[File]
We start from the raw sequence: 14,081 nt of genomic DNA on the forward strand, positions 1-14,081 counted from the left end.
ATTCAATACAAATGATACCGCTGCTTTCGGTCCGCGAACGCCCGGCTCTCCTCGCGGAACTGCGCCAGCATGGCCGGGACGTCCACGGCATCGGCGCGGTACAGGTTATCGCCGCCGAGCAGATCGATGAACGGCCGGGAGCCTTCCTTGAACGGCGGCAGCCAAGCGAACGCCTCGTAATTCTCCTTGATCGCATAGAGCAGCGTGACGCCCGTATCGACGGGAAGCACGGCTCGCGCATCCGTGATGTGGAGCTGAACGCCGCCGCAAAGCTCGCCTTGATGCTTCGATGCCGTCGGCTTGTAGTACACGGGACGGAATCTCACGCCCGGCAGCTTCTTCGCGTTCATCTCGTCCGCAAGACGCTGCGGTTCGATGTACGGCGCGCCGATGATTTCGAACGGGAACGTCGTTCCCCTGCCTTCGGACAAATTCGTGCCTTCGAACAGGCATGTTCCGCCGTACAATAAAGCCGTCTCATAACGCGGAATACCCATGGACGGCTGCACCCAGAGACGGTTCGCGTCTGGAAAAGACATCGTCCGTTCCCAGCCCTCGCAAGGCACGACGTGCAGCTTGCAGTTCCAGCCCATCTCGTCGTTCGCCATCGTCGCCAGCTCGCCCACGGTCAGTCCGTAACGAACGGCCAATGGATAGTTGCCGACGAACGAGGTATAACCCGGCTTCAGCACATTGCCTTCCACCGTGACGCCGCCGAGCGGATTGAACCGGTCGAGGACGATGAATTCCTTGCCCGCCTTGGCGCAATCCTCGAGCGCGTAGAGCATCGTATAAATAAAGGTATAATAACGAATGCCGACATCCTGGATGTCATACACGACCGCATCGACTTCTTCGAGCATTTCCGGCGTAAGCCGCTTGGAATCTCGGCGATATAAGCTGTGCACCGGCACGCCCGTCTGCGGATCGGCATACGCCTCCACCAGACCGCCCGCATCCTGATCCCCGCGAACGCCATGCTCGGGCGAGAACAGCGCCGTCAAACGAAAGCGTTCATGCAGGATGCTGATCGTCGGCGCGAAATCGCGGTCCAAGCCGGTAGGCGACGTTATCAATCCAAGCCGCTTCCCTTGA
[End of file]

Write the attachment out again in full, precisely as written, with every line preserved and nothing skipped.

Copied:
We start from the raw sequence: 14,081 nt of genomic DNA on the forward strand, positions 1-14,081 counted from the left end.
ATTCAATACAAATGATACCGCTGCTTTCGGTCCGCGAACGCCCGGCTCTCCTCGCGGAACTGCGCCAGCATGGCCGGGACGTCCACGGCATCGGCGCGGTACAGGTTATCGCCGCCGAGCAGATCGATGAACGGCCGGGAGCCTTCCTTGAACGGCGGCAGCCAAGCGAACGCCTCGTAATTCTCCTTGATCGCATAGAGCAGCGTGACGCCCGTATCGACGGGAAGCACGGCTCGCGCATCCGTGATGTGGAGCTGAACGCCGCCGCAAAGCTCGCCTTGATGCTTCGATGCCGTCGGCTTGTAGTACACGGGACGGAATCTCACGCCCGGCAGCTTCTTCGCGTTCATCTCGTCCGCAAGACGCTGCGGTTCGATGTACGGCGCGCCGATGATTTCGAACGGGAACGTCGTTCCCCTGCCTTCGGACAAATTCGTGCCTTCGAACAGGCATGTTCCGCCGTACAATAAAGCCGTCTCATAACGCGGAATACCCATGGACGGCTGCACCCAGAGACGGTTCGCGTCTGGAAAAGACATCGTCCGTTCCCAGCCCTCGCAAGGCACGACGTGCAGCTTGCAGTTCCAGCCCATCTCGTCGTTCGCCATCGTCGCCAGCTCGCCCACGGTCAGTCCGTAACGAACGGCCAATGGATAGTTGCCGACGAACGAGGTATAACCCGGCTTCAGCACATTGCCTTCCACCGTGACGCCGCCGAGCGGATTGAACCGGTCGAGGACGATGAATTCCTTGCCCGCCTTGGCGCAATCCTCGAGCGCGTAGAGCATCGTATAAATAAAGGTATAATAACGAATGCCGACATCCTGGATGTCATACACGACCGCATCGACTTCTTCGAGCATTTCCGGCGTAAGCCGCTTGGAATCTCGGCGATATAAGCTGTGCACCGGCACGCCCGTCTGCGGATCGGCATACGCCTCCACCAGACCGCCCGCATCCTGATCCCCGCGAACGCCATGCTCGGGCGAGAACAGCGCCGTCAAACGAAAGCGTTCATGCAGGATGCTGATCGTCGGCGCGAAATCGCGGTCCAAGCCGGTAGGCGACGTTATCAATCCAAGCCGCTTCCCTTGA